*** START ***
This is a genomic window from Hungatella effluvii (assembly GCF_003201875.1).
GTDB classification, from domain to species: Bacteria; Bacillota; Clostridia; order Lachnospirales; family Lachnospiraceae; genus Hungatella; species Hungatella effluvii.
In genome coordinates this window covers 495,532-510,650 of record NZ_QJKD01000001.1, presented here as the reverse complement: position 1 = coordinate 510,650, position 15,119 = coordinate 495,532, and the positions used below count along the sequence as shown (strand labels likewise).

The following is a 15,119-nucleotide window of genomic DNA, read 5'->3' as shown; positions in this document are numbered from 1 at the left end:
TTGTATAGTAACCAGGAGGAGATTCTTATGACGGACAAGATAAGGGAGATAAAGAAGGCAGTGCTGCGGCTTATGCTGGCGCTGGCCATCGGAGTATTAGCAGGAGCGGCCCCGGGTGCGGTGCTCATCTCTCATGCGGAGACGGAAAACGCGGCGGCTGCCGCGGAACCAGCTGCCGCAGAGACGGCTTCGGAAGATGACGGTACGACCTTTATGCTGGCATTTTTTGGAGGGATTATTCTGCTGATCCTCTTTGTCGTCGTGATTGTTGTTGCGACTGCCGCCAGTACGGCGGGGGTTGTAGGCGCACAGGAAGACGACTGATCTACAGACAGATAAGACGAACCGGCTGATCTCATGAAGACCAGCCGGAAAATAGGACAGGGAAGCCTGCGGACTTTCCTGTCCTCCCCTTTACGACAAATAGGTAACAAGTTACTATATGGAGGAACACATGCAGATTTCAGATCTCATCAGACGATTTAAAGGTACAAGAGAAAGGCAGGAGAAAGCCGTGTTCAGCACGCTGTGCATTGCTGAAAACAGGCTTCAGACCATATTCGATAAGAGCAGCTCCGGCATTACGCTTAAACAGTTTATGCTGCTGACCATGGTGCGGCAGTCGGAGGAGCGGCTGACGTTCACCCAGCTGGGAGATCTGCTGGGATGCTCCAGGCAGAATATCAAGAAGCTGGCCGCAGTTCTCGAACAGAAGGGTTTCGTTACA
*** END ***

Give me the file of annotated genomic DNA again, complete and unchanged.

This is a genomic window from Hungatella effluvii (assembly GCF_003201875.1).
GTDB classification, from domain to species: Bacteria; Bacillota; Clostridia; order Lachnospirales; family Lachnospiraceae; genus Hungatella; species Hungatella effluvii.
In genome coordinates this window covers 495,532-510,650 of record NZ_QJKD01000001.1, presented here as the reverse complement: position 1 = coordinate 510,650, position 15,119 = coordinate 495,532, and the positions used below count along the sequence as shown (strand labels likewise).

The following is a 15,119-nucleotide window of genomic DNA, read 5'->3' as shown; positions in this document are numbered from 1 at the left end:
TTGTATAGTAACCAGGAGGAGATTCTTATGACGGACAAGATAAGGGAGATAAAGAAGGCAGTGCTGCGGCTTATGCTGGCGCTGGCCATCGGAGTATTAGCAGGAGCGGCCCCGGGTGCGGTGCTCATCTCTCATGCGGAGACGGAAAACGCGGCGGCTGCCGCGGAACCAGCTGCCGCAGAGACGGCTTCGGAAGATGACGGTACGACCTTTATGCTGGCATTTTTTGGAGGGATTATTCTGCTGATCCTCTTTGTCGTCGTGATTGTTGTTGCGACTGCCGCCAGTACGGCGGGGGTTGTAGGCGCACAGGAAGACGACTGATCTACAGACAGATAAGACGAACCGGCTGATCTCATGAAGACCAGCCGGAAAATAGGACAGGGAAGCCTGCGGACTTTCCTGTCCTCCCCTTTACGACAAATAGGTAACAAGTTACTATATGGAGGAACACATGCAGATTTCAGATCTCATCAGACGATTTAAAGGTACAAGAGAAAGGCAGGAGAAAGCCGTGTTCAGCACGCTGTGCATTGCTGAAAACAGGCTTCAGACCATATTCGATAAGAGCAGCTCCGGCATTACGCTTAAACAGTTTATGCTGCTGACCATGGTGCGGCAGTCGGAGGAGCGGCTGACGTTCACCCAGCTGGGAGATCTGCTGGGATGCTCCAGGCAGAATATCAAGAAGCTGGCCGCAGTTCTCGAACAGAAGGGTTTCGTTACA